But that doesn't place his work - as awesome as it is - beyond criticism by us, his humble fans. ;) :)


Passdagas the Brown, a while ago wrote:
No, but seriously, Tolkien had his flaws. I just don't quite know what they are. ;)



(see: 2nd post in this excellent thread:
viewtopic.php?f=5&t=3461)

:)

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PostPosted: Wed Dec 31, 2014 5:10 am 
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Book II - Part 1 (plot and characterisation)

Outside its slow start (the last really slow start in LotR), Book II travels at a fair pace, with plenty of action. It is a conventional story, in that a party of travellers must go on a quest and use their differing abilities to overcome obstacles, but it is one that Tolkien tells very well. When I read LotR for the first time, I remember being really impressed by the Bridge of Khazad-dûm. After the confrontation with the Balrog and Gandalf’s fall, I was firmly convinced that I was now reading something different to and greater than anything I had read before. Middle Earth is rich in history and culture, and the hints of forces at work for good and for evil really give depth to the world. The final river journey, with the added threat of Gollum and Boromir’s temptation for the ring, is great stuff.

Tolkien is often criticised for his characterisation, with the usual defence being he was writing in a pre-modern, pre-novel mythic mode. I think this is slightly off-base. Tolkien’s characters are not so much underdeveloped as appropriate and adapted to the world they inhabit. Tolkien avoids the trap that many modern writers of historical fiction and fantasy fall into of creating characters who think, talk and act in anachronistic ways.Gandalf, Aragorn, Legolas, Gimli and Boromir are all recognisably different, but are also, to some degree, secondary characters who we experience through the eyes of the Hobbits (who are modern in how they speak and think, at least by 1950s standards). It is fair to say that Tolkien’s work stems from his world-creation, and the thoughts, feelings and motivations of the characters in turn stem from that world.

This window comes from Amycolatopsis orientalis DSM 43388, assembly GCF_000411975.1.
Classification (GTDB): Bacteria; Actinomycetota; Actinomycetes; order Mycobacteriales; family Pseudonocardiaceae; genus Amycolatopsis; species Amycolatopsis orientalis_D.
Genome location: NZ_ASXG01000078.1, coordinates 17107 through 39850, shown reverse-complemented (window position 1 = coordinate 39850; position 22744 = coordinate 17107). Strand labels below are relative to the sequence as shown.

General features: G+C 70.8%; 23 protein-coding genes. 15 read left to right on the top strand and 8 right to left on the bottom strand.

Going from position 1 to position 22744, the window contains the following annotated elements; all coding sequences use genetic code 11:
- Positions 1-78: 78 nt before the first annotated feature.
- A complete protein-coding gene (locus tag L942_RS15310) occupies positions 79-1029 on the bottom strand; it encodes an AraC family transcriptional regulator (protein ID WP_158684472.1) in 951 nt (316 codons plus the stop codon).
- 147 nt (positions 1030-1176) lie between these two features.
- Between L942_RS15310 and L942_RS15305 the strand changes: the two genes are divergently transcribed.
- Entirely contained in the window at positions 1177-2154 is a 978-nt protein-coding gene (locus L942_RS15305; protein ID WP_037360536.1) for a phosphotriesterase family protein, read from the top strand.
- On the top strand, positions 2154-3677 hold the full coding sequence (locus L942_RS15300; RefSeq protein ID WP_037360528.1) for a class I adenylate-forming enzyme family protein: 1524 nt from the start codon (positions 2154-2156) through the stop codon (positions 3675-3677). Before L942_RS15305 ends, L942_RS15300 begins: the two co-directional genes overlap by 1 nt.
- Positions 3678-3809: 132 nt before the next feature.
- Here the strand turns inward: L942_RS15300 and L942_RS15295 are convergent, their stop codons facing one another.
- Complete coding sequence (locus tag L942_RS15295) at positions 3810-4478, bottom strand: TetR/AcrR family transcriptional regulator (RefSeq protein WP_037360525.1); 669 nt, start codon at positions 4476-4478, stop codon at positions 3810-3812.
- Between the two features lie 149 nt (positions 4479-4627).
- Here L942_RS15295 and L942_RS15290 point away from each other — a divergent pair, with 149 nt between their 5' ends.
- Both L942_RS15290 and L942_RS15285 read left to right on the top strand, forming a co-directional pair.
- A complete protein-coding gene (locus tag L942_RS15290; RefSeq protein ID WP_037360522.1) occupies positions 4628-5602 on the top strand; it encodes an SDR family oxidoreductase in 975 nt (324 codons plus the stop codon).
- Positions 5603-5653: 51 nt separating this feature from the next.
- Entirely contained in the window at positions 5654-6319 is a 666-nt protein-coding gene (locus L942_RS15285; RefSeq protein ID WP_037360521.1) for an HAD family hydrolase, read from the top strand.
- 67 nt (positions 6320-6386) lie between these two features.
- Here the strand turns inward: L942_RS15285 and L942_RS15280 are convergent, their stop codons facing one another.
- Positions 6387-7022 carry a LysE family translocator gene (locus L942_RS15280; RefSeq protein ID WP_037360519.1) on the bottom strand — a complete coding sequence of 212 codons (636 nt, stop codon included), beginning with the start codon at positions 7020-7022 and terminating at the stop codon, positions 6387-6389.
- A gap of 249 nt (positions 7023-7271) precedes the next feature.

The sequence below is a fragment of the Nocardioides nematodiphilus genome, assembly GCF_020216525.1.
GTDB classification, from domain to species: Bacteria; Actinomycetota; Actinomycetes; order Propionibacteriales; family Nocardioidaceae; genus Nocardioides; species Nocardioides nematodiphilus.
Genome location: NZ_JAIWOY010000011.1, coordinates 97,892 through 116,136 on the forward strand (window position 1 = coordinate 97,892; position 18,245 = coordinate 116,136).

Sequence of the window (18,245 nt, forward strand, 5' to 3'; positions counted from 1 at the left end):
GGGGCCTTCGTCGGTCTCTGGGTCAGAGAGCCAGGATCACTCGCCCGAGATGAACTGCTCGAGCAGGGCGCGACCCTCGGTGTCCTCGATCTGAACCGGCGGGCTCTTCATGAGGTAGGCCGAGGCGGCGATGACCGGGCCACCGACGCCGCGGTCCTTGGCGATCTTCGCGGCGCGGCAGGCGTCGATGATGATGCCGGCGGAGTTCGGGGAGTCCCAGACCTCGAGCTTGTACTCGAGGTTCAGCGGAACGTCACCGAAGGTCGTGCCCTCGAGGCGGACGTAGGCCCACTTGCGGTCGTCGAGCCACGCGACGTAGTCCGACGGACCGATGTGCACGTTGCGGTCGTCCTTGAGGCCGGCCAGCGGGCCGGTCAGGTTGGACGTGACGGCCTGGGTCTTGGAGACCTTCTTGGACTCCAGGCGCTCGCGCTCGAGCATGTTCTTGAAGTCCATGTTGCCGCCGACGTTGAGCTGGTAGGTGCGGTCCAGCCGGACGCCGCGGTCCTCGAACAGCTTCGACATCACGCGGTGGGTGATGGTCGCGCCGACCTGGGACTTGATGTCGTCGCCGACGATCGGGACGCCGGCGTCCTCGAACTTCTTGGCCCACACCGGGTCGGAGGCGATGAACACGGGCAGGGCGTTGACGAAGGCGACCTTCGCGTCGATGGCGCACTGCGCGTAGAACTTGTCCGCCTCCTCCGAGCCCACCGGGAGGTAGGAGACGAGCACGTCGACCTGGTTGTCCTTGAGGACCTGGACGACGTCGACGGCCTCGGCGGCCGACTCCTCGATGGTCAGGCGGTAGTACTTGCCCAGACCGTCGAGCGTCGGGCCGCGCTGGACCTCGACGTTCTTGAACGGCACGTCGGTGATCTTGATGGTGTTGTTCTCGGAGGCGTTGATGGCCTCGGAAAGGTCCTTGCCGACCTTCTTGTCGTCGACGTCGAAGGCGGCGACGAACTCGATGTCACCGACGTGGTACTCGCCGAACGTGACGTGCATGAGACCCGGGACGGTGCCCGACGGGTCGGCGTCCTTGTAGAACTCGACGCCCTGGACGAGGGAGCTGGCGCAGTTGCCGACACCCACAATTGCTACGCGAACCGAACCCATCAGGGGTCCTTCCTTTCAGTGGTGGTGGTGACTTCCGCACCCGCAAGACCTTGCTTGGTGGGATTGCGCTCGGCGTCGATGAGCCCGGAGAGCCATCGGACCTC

That said, Tolkien cannot be let off entirely. I can highlight a couple of cases where his characterisation falls a bit short. The first is in the development of the friendship between Legolas and Gimli. The fact that these two characters have both a racial and personal basis for enmity – Gimli’s father having been imprisoned by Legolas’ people – provides the first real opportunity for conflict to develop within the Fellowship. Yet this is not really taken advantage of – aside from the exchange at the Gate of Moria, we never see the characters quarrel. And when their enmity turns to friendship, Tolkien falls into the trap of telling rather than showing. He mentions that Legolas has started taking Gimli about Lórien within him, and “the others wondered at this change”, and then, when they leave “they had become fast friends”. The Legolas-Gimli relationship provides much-needed warmth and humour to the ‘epic’ Book III and Book V, particularly the hobbit-less chapters, but Tolkien doesn’t really show how it develops.